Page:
Supplements, Meet Personalized Lifestyle Medicine

Supplements, Meet Personalized Lifestyle Medicine

What will it take to win in this new paradigm of prevention?

Each year, I write about the trends I believe will have the greatest impact on the future of the nutrition and supplement industry. This year, as I look at the broader issue of healthcare, there is one trend that I feel has the power to complete­ly change the game as we know it: personal­ized lifestyle medicine.

This newly emerging field builds on the trends of personalized medicine and life­style medicine, and is defined by the Per­sonalized Lifestyle Medicine Institute (PLMI) as “an approach to medicine in which an individual’s health metrics from point-of-care diagnostics are used to devel­op lifestyle medicine-oriented therapeutic strategies for improving individual health outcomes in managing chronic disease.”

PLMI’s founder, Dr. Jeffrey Bland, de­scribes the “secret sauce” of personalized medicine as a combination of genomics, biomarkers and lifestyle-based therapeu­tics [NBJ; October 2012; On the Hunt for Personalized Medicine]. The NBJ article continues to break this down, saying that “genomics decode our hardware, phenom­ics assess the software through a dizzying array of more affordable biomarkers and deeper diagnostics, and lifestyle medicine provides a smarter therapeutic approach to prevention before the disease even sets in.”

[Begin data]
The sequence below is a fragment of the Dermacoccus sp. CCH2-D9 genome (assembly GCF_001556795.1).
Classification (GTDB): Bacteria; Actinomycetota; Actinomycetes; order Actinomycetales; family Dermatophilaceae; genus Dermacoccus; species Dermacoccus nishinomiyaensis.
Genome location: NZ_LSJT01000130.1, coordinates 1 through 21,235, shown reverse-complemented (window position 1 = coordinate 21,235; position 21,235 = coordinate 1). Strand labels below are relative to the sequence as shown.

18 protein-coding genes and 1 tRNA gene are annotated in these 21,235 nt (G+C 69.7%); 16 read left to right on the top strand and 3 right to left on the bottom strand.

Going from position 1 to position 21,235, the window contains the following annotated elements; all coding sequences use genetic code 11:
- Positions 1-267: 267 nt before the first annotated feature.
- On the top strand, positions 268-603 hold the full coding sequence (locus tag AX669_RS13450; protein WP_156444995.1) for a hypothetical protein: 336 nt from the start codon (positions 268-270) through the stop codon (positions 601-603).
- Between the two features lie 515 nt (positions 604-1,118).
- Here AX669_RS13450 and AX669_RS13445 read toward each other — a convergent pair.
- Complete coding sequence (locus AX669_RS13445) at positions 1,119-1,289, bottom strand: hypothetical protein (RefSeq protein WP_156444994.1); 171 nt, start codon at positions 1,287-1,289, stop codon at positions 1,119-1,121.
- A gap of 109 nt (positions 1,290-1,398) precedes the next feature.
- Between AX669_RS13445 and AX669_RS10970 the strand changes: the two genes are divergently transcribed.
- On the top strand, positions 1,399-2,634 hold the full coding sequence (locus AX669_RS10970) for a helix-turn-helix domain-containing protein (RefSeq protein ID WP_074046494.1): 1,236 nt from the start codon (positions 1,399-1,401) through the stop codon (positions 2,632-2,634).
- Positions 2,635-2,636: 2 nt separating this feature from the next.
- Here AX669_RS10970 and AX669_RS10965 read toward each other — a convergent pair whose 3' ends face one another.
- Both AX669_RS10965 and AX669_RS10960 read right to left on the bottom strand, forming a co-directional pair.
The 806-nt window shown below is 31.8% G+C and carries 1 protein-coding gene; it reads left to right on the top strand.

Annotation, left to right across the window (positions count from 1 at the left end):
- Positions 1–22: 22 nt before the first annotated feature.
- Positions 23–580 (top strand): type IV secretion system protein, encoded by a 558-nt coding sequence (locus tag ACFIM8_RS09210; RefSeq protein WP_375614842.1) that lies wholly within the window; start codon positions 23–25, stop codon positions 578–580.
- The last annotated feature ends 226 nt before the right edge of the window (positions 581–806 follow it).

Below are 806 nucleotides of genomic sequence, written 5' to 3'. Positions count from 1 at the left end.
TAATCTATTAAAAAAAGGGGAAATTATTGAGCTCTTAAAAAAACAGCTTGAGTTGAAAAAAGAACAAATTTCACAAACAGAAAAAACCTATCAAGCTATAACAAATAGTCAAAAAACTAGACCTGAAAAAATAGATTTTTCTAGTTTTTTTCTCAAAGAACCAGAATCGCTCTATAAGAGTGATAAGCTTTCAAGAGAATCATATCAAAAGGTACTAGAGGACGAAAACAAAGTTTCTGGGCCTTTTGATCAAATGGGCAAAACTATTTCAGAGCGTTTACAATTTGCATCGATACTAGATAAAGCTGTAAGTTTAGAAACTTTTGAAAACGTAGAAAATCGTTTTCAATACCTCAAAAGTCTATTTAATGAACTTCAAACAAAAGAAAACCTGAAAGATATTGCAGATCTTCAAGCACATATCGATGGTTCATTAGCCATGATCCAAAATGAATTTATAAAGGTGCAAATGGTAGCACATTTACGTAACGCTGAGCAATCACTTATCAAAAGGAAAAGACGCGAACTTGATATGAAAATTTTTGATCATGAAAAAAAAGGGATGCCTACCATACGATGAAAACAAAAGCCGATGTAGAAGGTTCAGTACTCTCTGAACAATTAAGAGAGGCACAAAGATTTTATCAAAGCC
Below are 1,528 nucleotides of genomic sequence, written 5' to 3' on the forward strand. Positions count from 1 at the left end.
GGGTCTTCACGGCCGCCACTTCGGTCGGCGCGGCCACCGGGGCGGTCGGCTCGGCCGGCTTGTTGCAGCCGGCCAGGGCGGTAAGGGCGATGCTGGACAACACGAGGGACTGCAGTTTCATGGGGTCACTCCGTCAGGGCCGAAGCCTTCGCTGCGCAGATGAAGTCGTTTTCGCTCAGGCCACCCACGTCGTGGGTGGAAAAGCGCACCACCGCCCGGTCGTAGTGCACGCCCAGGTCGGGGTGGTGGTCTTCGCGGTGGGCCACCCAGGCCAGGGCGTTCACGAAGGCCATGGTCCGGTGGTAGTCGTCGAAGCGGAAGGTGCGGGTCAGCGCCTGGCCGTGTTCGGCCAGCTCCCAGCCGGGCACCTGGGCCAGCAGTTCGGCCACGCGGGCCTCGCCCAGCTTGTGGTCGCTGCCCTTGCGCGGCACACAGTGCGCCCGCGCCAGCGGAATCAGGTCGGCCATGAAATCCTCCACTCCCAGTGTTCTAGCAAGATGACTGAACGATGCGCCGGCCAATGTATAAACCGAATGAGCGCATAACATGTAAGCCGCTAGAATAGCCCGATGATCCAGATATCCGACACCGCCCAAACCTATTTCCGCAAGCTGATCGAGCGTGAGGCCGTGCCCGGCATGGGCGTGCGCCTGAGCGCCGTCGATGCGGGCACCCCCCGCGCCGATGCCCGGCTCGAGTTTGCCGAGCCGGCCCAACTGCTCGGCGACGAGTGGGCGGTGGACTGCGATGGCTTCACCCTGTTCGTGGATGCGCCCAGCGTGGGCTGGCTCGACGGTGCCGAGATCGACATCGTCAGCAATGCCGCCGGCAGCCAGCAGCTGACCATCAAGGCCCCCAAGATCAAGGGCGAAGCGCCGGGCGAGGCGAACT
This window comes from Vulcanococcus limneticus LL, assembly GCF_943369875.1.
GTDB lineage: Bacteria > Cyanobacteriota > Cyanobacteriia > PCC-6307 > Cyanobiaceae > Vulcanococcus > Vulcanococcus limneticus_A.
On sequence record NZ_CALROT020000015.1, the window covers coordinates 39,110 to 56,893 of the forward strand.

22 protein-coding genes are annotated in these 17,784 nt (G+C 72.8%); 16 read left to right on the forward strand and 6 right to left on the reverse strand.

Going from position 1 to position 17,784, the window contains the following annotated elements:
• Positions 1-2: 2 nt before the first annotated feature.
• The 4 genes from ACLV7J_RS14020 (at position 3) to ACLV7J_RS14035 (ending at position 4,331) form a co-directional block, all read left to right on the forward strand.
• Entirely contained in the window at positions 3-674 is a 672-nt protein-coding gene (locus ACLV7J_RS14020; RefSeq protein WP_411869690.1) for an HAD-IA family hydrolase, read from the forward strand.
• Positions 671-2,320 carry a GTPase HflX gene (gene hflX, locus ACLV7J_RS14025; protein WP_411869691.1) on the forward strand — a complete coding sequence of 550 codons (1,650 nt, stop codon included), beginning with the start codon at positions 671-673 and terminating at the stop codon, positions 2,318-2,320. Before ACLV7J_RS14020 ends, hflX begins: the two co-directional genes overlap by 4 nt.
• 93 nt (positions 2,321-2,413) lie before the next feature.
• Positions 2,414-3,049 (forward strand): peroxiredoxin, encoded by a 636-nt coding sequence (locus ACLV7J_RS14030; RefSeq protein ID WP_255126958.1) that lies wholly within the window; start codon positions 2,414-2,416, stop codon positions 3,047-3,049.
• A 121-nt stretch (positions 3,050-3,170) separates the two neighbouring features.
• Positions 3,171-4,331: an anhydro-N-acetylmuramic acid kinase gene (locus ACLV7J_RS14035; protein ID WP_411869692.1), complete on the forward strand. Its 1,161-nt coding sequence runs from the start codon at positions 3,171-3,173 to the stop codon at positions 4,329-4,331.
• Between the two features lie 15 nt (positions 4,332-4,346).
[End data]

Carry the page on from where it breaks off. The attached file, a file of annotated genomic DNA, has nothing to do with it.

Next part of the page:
Today, you can see evidence of the per­sonalized lifestyle trend everywhere, with technology making access to personal health metrics both more convenient and affordable. One of the best examples of this is the human genome test, which cost over $300,000 in 2010. Now, for under $12,000, you can access your complete hu­man genome, and for around $99 you can get a select snippet of key genetic indica­tors through a saliva test ordered on the internet. In addition, smart phone apps and devices like the Jawbone UP wrist­band are making it possible to track per­sonal metrics on everything from diet and exercise to your biorhythms during sleep. Before you know it, you’ll be able to lick your smart phone and have it tell you your personal genome.

The purveyors of personal genomics in­sist that genomic medicine will—indeed, must—become an integral part of modern health care. “I think it is very likely that, within a few years, pretty much every col­lege-educated person in the United States is going to have a profile similar to the one provided by deCODEme or 23andMe or Navigenics,” says Kári Stefánsson, co-founder and CEO of deCODE.